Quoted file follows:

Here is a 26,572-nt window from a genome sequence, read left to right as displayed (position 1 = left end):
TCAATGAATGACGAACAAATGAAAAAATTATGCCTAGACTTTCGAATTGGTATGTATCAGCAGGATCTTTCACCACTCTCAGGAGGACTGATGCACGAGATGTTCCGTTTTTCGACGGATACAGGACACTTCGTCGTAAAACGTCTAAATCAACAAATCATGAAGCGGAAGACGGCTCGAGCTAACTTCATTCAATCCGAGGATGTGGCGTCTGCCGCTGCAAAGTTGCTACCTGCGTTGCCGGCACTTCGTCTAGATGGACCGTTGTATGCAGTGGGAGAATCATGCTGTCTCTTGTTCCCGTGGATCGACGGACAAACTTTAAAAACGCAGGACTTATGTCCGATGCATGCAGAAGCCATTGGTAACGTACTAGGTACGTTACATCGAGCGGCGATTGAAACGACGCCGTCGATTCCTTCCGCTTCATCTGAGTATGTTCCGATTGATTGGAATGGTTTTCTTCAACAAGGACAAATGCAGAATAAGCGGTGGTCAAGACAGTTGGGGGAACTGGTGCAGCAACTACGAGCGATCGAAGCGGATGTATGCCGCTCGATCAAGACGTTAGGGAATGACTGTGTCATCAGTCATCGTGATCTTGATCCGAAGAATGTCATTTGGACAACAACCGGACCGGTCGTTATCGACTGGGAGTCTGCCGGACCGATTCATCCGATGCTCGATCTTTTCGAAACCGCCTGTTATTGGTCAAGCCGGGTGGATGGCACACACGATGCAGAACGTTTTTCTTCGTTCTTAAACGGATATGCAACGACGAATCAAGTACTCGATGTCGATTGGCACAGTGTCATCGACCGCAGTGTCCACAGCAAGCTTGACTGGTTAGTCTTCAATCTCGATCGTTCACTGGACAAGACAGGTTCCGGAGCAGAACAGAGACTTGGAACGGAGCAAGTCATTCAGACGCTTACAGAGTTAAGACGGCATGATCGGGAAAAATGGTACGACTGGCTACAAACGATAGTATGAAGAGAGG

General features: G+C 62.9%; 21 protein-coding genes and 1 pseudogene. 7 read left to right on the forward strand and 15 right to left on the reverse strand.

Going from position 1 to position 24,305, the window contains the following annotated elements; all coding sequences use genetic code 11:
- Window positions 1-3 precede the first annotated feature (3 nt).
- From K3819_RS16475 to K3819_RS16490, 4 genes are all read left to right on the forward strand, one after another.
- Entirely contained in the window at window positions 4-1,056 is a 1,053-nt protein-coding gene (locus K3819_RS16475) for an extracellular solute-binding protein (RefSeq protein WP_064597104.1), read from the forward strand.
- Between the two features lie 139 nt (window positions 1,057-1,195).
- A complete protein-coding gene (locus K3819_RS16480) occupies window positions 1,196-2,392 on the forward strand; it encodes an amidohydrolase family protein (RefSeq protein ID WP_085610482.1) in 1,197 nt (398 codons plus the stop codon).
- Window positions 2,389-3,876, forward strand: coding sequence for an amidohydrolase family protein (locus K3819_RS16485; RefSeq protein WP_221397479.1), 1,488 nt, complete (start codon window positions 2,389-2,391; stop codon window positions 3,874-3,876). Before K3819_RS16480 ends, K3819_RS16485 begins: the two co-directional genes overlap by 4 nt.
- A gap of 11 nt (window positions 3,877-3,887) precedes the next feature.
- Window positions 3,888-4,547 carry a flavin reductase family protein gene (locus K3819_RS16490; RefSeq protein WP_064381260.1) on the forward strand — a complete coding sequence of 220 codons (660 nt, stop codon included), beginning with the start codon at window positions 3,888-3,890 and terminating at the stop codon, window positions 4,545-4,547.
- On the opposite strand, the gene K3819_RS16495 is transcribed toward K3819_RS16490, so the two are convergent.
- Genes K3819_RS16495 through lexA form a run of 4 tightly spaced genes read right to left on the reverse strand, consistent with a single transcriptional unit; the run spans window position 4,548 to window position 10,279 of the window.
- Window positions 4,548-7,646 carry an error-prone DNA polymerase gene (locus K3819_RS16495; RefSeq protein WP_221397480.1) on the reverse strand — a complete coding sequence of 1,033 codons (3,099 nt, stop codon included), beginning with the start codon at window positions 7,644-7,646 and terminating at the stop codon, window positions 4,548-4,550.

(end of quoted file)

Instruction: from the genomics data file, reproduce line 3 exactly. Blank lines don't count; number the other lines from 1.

General features: G+C 62.9%; 21 protein-coding genes and 1 pseudogene. 7 read left to right on the forward strand and 15 right to left on the reverse strand.